Worker can't sue insurer for willful refusal to pay medical expenses
Stancil v. ACE USA, No. A-1438-09T1 (N.J. Super. Ct. App. Div. 02/01/11).
Ruling: The New Jersey Superior Court, Appellate Division dismissed a worker's suit against an insurer seeking damages for the insurer's failure to timely comply with orders of the compensation court authorizing certain medical procedures.
What it means: In New Jersey, the remedies in the workers' compensation law constitute the sole relief available to a worker arising out of a willful noncompliance by an employer or its insurer with an order of the compensation court.
Summary: A worker suffered a work-related injury. The employer's insurer agreed that the injuries were compensable and paid benefits. A compensation judge ordered the insurer to pay certain outstanding medical expenses as required by prior orders. The insurer still refused to pay. The worker then sued the insurer, asserting that the insurer willfully refused to comply with the compensation judge's orders, resulting in a delay or denial of necessary medical treatment and causing him pain and suffering and a worsening of his medical condition. The New Jersey Superior Court, Appellate Division dismissed the worker's suit, holding that the workers' compensation law held the exclusive remedies for the worker.
Examining the legislative history of a new statute, the court said that the legislature amended the statute to address circumstances in which insurers flout judge's orders and refuse to pay for workers' medical expenses, as was the case here. The court explained that if authorization of a lawsuit was intended to remedy an insurer's willful noncompliance with a compensation court order, the legislature would have said so. Instead, the legislature authorized stricter sanctions and clarified authority for enforcement by the compensation judges.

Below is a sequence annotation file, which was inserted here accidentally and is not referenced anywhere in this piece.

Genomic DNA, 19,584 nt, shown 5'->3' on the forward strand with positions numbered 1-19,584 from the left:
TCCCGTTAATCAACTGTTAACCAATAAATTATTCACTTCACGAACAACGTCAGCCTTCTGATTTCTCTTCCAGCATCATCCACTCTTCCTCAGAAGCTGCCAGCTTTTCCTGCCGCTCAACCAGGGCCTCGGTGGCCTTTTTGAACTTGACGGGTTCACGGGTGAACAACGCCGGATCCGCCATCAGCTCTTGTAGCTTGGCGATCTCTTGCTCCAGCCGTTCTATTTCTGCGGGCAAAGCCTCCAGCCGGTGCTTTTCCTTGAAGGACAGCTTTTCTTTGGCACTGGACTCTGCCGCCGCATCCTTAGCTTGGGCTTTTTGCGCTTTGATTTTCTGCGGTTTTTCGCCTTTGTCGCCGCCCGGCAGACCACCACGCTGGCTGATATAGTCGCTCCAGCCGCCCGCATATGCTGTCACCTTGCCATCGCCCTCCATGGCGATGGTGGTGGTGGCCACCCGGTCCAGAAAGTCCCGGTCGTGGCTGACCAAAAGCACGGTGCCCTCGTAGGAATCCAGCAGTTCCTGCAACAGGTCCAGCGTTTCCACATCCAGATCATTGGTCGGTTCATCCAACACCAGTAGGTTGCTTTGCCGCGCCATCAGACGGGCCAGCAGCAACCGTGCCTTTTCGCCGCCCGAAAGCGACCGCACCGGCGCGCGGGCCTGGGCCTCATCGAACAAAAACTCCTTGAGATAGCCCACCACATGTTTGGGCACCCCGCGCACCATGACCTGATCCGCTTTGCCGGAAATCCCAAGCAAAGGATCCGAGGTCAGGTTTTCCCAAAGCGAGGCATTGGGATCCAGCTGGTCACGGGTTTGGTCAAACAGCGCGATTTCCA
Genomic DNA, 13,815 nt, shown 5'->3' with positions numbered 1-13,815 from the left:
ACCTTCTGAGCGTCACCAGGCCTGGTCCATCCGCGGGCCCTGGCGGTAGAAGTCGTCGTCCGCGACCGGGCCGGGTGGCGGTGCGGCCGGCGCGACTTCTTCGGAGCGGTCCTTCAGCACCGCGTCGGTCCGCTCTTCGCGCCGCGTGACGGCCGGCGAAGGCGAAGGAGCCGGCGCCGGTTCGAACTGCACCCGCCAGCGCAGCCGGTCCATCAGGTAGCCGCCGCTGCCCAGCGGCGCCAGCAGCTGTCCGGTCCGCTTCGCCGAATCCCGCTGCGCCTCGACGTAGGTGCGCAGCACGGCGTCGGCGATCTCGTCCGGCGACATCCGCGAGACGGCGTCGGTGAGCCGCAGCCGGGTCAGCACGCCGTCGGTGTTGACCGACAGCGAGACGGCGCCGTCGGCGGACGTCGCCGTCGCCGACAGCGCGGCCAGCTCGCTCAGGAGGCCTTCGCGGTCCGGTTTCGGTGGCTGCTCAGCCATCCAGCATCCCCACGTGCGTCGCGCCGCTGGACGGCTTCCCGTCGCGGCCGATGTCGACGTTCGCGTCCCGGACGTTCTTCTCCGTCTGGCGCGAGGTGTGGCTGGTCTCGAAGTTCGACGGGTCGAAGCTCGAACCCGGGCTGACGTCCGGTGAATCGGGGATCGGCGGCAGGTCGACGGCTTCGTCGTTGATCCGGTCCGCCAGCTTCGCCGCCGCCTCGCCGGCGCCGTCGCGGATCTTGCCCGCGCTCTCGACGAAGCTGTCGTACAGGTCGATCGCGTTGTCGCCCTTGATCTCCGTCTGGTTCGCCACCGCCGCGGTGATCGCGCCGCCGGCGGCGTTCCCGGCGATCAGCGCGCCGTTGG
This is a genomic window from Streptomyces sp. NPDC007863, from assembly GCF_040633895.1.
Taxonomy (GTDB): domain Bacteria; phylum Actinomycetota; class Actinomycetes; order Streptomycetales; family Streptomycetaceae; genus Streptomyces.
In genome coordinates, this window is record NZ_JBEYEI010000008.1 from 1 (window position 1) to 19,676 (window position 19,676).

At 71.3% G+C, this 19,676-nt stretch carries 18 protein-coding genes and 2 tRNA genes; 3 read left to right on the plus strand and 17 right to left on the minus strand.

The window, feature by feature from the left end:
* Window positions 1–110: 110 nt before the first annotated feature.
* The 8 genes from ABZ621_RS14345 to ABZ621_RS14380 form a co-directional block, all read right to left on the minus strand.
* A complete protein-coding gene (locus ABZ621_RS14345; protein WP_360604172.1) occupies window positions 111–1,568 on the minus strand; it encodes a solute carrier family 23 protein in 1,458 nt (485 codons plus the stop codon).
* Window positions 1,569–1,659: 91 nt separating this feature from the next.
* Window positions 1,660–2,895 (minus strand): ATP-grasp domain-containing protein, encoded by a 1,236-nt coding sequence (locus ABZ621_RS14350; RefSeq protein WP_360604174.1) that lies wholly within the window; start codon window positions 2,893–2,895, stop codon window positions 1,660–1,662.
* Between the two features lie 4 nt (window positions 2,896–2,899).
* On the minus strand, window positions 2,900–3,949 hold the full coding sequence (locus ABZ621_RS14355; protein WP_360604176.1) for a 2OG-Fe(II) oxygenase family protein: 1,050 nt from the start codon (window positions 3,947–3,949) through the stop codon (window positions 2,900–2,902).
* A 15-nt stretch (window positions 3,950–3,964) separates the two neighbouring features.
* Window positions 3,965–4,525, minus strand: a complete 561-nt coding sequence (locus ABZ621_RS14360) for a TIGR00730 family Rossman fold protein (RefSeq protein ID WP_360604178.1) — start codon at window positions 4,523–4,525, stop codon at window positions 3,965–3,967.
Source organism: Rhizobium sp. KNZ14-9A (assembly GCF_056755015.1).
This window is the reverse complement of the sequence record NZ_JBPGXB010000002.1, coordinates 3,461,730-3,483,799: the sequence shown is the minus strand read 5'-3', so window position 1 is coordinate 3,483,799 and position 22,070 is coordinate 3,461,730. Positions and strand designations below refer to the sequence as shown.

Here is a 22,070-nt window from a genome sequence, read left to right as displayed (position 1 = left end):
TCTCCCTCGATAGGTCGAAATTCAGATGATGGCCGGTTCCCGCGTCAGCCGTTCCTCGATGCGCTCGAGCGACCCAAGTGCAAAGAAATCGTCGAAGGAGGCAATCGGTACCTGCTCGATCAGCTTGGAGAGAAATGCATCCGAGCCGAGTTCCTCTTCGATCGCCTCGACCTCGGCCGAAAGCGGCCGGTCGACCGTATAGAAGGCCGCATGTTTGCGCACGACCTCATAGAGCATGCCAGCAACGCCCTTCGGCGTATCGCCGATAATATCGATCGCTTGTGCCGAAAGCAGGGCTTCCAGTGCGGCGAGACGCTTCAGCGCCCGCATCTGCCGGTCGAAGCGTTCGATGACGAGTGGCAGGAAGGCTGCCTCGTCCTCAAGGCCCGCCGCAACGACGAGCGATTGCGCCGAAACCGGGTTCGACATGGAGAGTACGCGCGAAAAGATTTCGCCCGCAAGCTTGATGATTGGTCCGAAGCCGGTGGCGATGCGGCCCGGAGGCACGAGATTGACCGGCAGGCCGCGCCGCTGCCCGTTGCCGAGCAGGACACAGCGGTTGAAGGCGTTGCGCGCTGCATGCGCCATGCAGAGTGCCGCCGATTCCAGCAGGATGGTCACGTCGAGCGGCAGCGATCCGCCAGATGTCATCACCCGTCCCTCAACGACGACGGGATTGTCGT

The worker argued that the intentional wrong exception should apply. The court disagreed, stating that the exception only applies to conduct by an employer or coworker in the workplace.
The court also said that allowing a suit would run contrary to the foundational principle underlying the workers' compensation law, which gives employers immunity from lawsuits in exchange for adjudicating claims under a comprehensive regulatory framework. The court noted that the worker was not precluded from returning to the compensation court to seek the remedies authorized under the new law.
Read more at the WorkersComp Forum homepage.
February 24, 2011
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